Having a larger body is advantageous to a Powerhouse and, when fully charged, they can kill with a single blow, even cleaving their opponent on two.

Fighting against a Powerhouse thus makes avoiding their blows of paramount importance. As they are also crafty thinkers they are difficult to deceive and simply slipping around an attack may lead you into a careful trap. If you cannot match their power, the best attack can be thoughtful speed, though you should never underestimate their ability here either.

Feel-Cold - Ice Warrior
The Ice Warrior is suffused with emotion which they channel into a deep, cold hatred of their enemy. They are sly and deceptive in battle and may be cruel in their attacks, often deliberately wounding an opponent to prolong their suffering. This is perhaps in endless revenge for a persistent past hurt that still drives them. It is said that revenge is a meal best served cold, and the Ice Warrior may well be driven by such motives. They enjoy killing more than other battle personalities but are never fully satisfied by it and so seek more.

Fighting the Ice Warrior can thus be a dangerous and painful experience. Their greatest weakness is their prolonging of the fight during which you may find a way through.

Think-Cold - The Mechanic
The 'mechanic' is a highly skilled soldier for whom fighting is a fine art. Each battle, each blow is an interesting problem to be quickly thought through logically and executed with fine skill. Each opponent is to be sized up, weaknesses identified and then efficiently dispatched.

Fighters whose bodies lack the strength to be a Powerhouse but whose minds can remain steady under fire may well become mechanics.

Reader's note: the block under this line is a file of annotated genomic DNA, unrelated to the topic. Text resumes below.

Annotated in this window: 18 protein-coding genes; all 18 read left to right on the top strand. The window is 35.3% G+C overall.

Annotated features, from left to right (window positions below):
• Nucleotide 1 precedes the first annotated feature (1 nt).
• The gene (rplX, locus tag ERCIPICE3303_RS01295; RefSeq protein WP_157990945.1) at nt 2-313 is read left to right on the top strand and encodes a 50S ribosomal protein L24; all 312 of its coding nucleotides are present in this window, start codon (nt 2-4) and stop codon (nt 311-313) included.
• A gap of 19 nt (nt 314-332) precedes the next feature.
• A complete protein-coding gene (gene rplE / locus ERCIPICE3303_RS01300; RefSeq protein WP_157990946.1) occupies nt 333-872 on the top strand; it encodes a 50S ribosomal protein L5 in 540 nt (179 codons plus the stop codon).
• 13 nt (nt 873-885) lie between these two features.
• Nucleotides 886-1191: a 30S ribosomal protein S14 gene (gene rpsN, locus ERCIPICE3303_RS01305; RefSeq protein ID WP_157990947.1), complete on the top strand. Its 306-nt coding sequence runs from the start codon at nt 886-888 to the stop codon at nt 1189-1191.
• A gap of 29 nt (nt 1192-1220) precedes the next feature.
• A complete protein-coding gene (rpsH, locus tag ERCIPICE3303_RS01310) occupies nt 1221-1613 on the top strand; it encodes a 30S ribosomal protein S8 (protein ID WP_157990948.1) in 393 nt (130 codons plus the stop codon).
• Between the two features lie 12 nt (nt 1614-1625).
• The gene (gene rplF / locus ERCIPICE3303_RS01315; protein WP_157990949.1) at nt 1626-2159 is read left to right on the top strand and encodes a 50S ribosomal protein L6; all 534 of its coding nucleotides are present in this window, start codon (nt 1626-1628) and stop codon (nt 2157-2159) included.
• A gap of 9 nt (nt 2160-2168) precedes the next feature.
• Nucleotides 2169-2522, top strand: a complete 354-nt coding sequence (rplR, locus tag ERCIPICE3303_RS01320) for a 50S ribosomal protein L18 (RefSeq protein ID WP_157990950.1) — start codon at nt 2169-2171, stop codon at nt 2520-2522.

In some ways the mechanic is the most terrifying and inhuman opponent as they treat you as little more than another specimen. In fighting the Mechanic you need a good defense. Their greatest weakness can be an arrogance and belief in their own ability and an effective attack may stem from random action that leaves them wondering and unable to predict your next attack.

In summary
Understanding the different battle personalities can help you understand both yourself and others when you get into a fight. You can hence take the best approach that will minimize exposure of your weaknesses, and play most to you strengths in the face of the style of your opponent.

These are all very gonzo but when put together could be a great character generation system.
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G+ is acting up on my tablet, so this took longer than I wanted it to. Y'all know that +Jay Hassan​ is amazing. You said it several times today and it is still true. Because books.